Tuesday October 22, 2019

Green Tea, Carrots May Show Promise Against Alzheimer’s, Says Study

The researchers noted that many mouse discoveries never translate into human treatments

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In Alzheimer's disease, patients start losing memory. Pixabay

A diet containing compounds found in green tea and carrots reversed Alzheimer’s-like symptoms in mice genetically programmed to develop the disease, an advance that could one day pave the way for treatment of dementia in humans, say researchers.

The study, led by the University of Southern California in the US, supports the idea that combination therapy, rather than a single magic bullet, may offer the best approach to treating people living with Alzheimer’s.

Combination treatment is already the standard of care for diseases such as cancer, HIV infection and rheumatoid arthritis.

The findings, published in the journal Biological Chemistry, showed that a combination of EGCG, or epigallocatechin-3-gallate – found in green tea; and FA, or ferulic acid – found in carrots, tomatoes, rice, wheat and oats, completely restored spatial working memory.

After three months of treatment, the Alzheimer’s mice performed just as well as the healthy comparison mice.

A lady suffering from Alzheimer’s. Flickr

“You don’t have to wait 10 to 12 years for a designer drug to make it to the market. You can make these dietary changes today. I find that very encouraging,” said Terrence Town, Professor at the varsity.

For the study, the researchers assigned 32 mice with Alzheimer’s-like symptoms to one of four groups with an equal number of males and females for three months.

The dosage was 30 milligrams per kilogram of body weight – a dosage well-tolerated by humans and easily consumed as part of a healthy diet.

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The researchers noted that many mouse discoveries never translate into human treatments.

However, the findings lend credence to the idea that certain readily available, plant-based supplements might offer protection against dementia in humans, they said. (IANS)

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Tea Drinkers Have Healthier Brain Functioning, Research Suggests

Tea drinkers have better organised brain regions and this is associated with healthy cognitive function as compared to non-tea drinkers, research suggests

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Green Tea, Brain, Research, Tea
Matcha is the finely ground powder of new leaves from shade-grown (90 per cent shade) Camellia sinensis green tea bushes. Wikimedia Commons

Research suggests that regular tea drinkers have better organised brain regions and this is associated with healthy cognitive function as compared to non-tea drinkers.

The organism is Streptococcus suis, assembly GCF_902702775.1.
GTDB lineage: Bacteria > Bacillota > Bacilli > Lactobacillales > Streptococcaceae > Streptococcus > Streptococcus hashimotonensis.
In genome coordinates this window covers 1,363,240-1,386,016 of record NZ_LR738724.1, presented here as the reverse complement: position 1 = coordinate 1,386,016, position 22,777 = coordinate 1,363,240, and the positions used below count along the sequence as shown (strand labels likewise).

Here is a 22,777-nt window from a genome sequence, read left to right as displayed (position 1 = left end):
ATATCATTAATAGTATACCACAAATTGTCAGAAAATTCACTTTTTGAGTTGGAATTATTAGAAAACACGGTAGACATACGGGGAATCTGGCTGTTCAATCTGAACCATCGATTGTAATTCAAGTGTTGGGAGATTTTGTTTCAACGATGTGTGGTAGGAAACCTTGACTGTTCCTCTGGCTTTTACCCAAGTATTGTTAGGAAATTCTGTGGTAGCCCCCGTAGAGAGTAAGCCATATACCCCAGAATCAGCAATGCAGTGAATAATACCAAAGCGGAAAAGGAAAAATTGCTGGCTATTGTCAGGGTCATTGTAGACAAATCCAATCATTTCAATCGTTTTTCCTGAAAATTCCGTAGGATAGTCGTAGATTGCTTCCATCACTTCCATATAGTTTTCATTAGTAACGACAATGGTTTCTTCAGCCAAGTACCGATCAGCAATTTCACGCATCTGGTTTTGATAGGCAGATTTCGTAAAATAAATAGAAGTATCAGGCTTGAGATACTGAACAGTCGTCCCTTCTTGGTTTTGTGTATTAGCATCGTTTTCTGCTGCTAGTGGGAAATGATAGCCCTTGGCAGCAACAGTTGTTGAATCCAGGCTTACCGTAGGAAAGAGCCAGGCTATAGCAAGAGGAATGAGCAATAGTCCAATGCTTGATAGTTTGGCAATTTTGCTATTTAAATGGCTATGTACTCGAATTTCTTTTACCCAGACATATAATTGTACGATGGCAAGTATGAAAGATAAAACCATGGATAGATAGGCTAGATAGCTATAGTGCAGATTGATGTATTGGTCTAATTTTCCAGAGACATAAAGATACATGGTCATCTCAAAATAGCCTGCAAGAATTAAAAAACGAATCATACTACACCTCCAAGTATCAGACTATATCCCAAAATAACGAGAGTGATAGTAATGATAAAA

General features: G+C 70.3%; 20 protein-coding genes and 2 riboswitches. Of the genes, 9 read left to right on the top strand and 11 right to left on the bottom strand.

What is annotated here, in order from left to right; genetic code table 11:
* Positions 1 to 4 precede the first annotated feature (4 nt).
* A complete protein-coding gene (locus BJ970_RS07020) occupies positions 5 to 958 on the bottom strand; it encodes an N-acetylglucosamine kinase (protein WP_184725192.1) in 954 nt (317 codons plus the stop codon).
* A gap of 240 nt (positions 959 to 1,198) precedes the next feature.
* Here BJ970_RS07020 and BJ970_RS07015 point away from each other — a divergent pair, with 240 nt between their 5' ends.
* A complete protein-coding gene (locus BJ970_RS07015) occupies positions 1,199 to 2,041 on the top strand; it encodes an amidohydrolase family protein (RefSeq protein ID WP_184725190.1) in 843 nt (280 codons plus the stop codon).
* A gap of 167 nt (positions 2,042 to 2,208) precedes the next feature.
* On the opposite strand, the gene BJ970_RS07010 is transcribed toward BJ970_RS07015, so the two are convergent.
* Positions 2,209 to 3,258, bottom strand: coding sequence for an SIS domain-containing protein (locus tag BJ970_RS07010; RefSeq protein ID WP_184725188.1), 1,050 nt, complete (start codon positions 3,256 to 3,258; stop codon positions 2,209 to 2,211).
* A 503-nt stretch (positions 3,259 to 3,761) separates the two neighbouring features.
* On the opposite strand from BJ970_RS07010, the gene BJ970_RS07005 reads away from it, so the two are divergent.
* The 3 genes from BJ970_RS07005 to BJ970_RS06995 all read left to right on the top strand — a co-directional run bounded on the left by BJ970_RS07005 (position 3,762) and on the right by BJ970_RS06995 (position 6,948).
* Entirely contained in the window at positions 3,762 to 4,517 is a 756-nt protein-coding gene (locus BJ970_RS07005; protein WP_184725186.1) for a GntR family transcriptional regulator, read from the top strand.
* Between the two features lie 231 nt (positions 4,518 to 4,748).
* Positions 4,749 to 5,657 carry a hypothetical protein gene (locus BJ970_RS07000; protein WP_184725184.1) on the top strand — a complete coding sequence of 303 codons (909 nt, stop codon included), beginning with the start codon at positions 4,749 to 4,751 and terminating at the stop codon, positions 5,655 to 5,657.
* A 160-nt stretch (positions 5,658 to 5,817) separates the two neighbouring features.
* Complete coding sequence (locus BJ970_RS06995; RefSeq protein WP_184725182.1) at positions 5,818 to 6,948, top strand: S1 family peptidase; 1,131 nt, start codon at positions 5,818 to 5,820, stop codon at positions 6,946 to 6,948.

“Our results offer the first evidence of positive contribution of tea drinking to brain structure, and suggest that drinking tea regularly has a protective effect against age-related decline in brain organisation,” according to a study authored by Feng Lei, Assistant Professor from the National University of Singapore.

Previous researchers have demonstrated that tea intake is beneficial to human health and the positive effects include mood improvement and cardiovascular disease prevention.

Green Tea, Brain, Research, Tea
Tea drinkers have better organised brain regions and this is associated with healthy cognitive function as compared to non-tea drinkers. Wikimedia Commons

For the study published in the journal Aging, the research team recruited 36 adults aged 60 and above and gathered data about their health, lifestyle and psychological well-being.

The elderly participants also had to undergo neuropsychological tests and magnetic resonance imaging (MRI).

The study was carried out from 2015 to 2018.

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Upon analysing the participants’ cognitive performance and imaging results, the research team found that individuals who consumed either green tea, oolong tea, or black tea at least four times a week for about 25 years had brain regions that were interconnected in a more efficient way.

“We have shown in our previous studies that tea drinkers had better cognitive function as compared to non-tea drinkers,” Lei said.

“Our current results relating to brain network indirectly support our previous findings by showing that the positive effects of regular tea drinking are the result of improved brain organisation brought about by preventing disruption to interregional connections,” he added. (IANS)